Erik Larsen in Artists Alley at New York Comic Con 2015


In 2004, Larsen became publisher of Image Comics, taking responsibility for all comics produced by creators other than the Image partners and their studios. Larsen stepped down as publisher in July 2008 and executive director Eric Stephenson was promoted to the position.[7]

In an interview with Project Fanboy Larsen explained that the rumors of a coup for the position were baseless and gave his reasons for stepping down as publisher:[8]

Fans wanted more Savage Dragon and I wanted to do more Savage Dragon--but it was not possible to be both a fulltime publisher and a fulltime cartoonist efficiently. Something had to give, and given the fact that Image was in a good place--going in the right direction--and Eric Stephenson was completely up to speed and ready to go--it seemed that the timing was right.[8]

Larsen stated that Eric Stephenson was chosen as his replacement because "He was Jim's second in command and mine as well. He worked with Jim and Rob Liefeld before that. He's been with Image almost from day one and he lives and breathes comics. He really was the best man for the job."[8]

Technique and materials

For penciling, Larsen uses a Staedtler Mars Lumograph 100 2H pencil and a Staedtler Mars Plastic Eraser. For inking, he uses a Hunt 102 nib with Higgen's Design ink, a Uni-ball pen, and Pentel Rolling Writer pen.[2]

Personal life

Larsen and his wife, Jannie, live in San Francisco, California, with their two sons, Christopher and Joseph. Politically left, Larsen has been an outspoken critic of the Trump administration. His opinionated, acerbic, and confrontational nature has become a point of contention between Larsen and comic fans online. [2]


Larsen was nominated for the 2016 Inkwell Awards All-in-One Award, for "Favorite artist known for inking his/ her own pencil work in award year interior, cover-dated, American comic book material."[9] In 2017, he was again nominated and received the 2017 All-in-One Award for his work on Savage Dragon.[10][11]





  • Aquaman #50-62
  • Aquaman Secret Files #1








  • Deadly Duo v2 #1-4
  • Freak Force v1 #1-18
  • Savage Dragon: Red Horizon #1-3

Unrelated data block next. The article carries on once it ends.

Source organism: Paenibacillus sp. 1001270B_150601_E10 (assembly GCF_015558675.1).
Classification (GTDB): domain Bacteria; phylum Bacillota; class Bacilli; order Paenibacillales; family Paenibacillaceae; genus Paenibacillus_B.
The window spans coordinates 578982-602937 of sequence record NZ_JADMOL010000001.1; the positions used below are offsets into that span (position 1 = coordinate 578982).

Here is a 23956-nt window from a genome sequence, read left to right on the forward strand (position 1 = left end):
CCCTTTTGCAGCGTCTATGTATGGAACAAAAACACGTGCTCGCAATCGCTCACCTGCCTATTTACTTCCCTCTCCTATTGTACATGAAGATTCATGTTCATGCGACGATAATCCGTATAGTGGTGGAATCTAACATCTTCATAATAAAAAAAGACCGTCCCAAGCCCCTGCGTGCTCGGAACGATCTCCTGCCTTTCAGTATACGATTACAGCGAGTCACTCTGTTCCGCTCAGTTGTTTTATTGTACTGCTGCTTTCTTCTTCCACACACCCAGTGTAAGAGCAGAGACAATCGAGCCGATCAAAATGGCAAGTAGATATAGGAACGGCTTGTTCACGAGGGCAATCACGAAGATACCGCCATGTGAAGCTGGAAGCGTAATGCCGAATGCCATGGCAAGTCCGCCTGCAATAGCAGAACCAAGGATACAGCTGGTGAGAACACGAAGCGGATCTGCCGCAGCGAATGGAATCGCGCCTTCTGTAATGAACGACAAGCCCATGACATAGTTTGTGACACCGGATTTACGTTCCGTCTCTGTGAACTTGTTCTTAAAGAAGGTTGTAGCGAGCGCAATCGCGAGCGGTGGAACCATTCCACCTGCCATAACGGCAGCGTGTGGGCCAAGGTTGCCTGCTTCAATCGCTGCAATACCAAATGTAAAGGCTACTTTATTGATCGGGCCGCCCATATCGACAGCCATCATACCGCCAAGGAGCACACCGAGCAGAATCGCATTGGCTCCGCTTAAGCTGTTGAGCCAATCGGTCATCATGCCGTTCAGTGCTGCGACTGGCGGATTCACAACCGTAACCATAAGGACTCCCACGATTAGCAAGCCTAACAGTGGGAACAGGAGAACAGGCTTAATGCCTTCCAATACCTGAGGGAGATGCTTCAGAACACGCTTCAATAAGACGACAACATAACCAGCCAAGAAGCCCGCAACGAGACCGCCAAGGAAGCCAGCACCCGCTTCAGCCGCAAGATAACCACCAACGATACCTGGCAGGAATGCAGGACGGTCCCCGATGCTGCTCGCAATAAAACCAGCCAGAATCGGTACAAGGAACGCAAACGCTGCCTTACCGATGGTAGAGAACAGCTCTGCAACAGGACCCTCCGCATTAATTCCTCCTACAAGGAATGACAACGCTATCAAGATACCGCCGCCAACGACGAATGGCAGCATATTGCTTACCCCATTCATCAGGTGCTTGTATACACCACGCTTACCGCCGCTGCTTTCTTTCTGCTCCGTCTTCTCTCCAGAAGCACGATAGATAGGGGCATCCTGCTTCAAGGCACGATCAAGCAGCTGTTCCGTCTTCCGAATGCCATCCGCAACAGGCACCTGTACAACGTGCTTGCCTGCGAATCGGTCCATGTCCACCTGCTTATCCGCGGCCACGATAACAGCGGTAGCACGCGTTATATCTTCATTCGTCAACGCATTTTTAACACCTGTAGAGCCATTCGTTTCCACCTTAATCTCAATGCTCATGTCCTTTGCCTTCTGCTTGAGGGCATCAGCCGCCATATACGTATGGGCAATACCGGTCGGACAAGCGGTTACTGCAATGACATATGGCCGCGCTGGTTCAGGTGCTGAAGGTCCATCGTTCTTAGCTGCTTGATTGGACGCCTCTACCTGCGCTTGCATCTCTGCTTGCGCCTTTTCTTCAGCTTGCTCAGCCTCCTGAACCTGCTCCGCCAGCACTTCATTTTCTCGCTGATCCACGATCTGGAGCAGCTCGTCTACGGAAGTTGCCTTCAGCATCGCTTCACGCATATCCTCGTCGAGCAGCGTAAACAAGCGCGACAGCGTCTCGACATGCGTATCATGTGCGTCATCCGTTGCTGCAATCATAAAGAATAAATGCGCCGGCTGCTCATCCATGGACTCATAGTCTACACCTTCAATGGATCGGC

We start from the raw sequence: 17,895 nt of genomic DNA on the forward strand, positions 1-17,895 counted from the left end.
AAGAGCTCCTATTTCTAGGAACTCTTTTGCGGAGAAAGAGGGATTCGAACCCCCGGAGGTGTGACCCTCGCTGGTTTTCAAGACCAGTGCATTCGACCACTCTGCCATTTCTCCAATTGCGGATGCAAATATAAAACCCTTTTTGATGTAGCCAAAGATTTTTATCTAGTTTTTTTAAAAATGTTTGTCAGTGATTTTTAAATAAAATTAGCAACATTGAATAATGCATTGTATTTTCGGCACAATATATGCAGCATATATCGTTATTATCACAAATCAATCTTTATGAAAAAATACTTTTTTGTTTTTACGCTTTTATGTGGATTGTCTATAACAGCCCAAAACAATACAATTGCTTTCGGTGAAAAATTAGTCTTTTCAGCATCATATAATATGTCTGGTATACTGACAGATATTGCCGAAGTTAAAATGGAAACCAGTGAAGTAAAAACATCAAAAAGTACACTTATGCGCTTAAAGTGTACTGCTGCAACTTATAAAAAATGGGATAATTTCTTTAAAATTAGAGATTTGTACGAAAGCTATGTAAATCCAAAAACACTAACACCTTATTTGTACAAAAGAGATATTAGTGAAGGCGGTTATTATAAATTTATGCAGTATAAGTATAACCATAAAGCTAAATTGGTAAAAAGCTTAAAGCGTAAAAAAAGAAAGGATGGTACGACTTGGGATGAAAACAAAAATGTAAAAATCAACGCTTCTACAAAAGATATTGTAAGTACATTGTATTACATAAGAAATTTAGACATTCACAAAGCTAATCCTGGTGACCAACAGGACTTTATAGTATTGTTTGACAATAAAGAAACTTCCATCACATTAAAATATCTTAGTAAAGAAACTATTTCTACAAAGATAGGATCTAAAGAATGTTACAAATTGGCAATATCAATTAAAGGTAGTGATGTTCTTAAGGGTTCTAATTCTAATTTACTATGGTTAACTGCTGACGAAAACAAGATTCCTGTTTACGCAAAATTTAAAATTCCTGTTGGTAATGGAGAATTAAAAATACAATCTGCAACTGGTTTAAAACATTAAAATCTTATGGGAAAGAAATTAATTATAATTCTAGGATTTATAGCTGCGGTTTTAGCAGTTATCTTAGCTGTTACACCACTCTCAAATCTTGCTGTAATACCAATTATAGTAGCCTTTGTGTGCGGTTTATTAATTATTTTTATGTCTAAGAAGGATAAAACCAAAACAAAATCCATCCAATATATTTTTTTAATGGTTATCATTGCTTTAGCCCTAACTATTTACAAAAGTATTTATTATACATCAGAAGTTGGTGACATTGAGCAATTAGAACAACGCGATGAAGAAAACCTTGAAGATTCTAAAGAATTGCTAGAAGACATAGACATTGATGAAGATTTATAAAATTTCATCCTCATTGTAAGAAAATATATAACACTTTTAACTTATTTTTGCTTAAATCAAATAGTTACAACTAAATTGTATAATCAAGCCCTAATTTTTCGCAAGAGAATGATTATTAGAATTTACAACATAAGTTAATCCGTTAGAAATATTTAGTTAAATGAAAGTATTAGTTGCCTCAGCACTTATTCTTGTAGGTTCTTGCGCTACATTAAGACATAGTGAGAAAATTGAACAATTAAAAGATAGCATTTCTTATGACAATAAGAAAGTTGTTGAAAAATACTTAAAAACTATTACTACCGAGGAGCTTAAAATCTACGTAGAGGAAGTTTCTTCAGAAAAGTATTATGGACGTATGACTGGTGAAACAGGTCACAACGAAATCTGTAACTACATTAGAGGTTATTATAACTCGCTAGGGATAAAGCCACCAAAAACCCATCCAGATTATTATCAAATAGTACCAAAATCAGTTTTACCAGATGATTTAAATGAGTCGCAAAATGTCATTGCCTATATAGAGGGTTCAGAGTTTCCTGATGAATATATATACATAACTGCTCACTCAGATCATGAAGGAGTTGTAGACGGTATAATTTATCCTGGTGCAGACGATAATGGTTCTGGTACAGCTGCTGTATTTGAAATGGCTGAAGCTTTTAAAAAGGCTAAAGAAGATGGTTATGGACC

• Savage Dragon/Destroyer Duck
  • Star #1-4
  • SuperPatriot: Liberty & Justice #1-4
  • Vanguard #1-6
  • Vanguard: Strange Visitors #1-4


  1. ^ "Today's Comics Guide: November 24, 2011: Birthdays 2 Weeks from Now". CBGXtra. November 24, 2011
  2. ^ a b c "Erik Larsen - Biography & Bibliography" Archived 2011-05-26 at the Wayback Machine. Savage Retrieved November 4, 2012.
  3. ^ Browning, Michael (July 2013). "The Doom Patrol Interviews: Erik Larsen". Back Issue!. Raleigh, North Carolina: TwoMorrows Publishing (65): 52-54.
  4. ^ Larsen, Erik (May 9, 2008). "One Fan's Opinion". Comic Book Resources.
  5. ^ Wizard magazine #23, July 1993
  6. ^ David, Peter. "Giving Credit Where Credit is Due, Part 1". August 23, 2010. Reprinted from Comics Buyer's Guide #1033. September 3, 1993
  7. ^ Brady, Matt (8 July 2008). "Eric Stephenson: Talking to the New Image Publisher". Newsarama.
  8. ^ a b c Piccione, Sebastian. "ERIK LARSEN Interview"[permanent dead link]' Project Fanboy' August 12, 2008
  9. ^ "2016 Winners". Inkwell Awards. 30 June 2016.
  10. ^ "2017 Winners". Inkwell Awards. 3 July 2017.
  11. ^ "2017 INKWELL AWARD Winners". Newsarama. 19 June 2017.

External links

Preceded by
Todd McFarlane
The Amazing Spider-Man artist
Succeeded by
Mark Bagley
Preceded by
Todd McFarlane
Spider-Man writer-artist
Succeeded by
Howard Mackie (writer)
Larry Alexander (artist)
Preceded by
Todd DeZago
Wolverine writer
Succeeded by
Steve Skroce

  This article uses material from the Wikipedia page available here. It is released under the Creative Commons Attribution-Share-Alike License 3.0.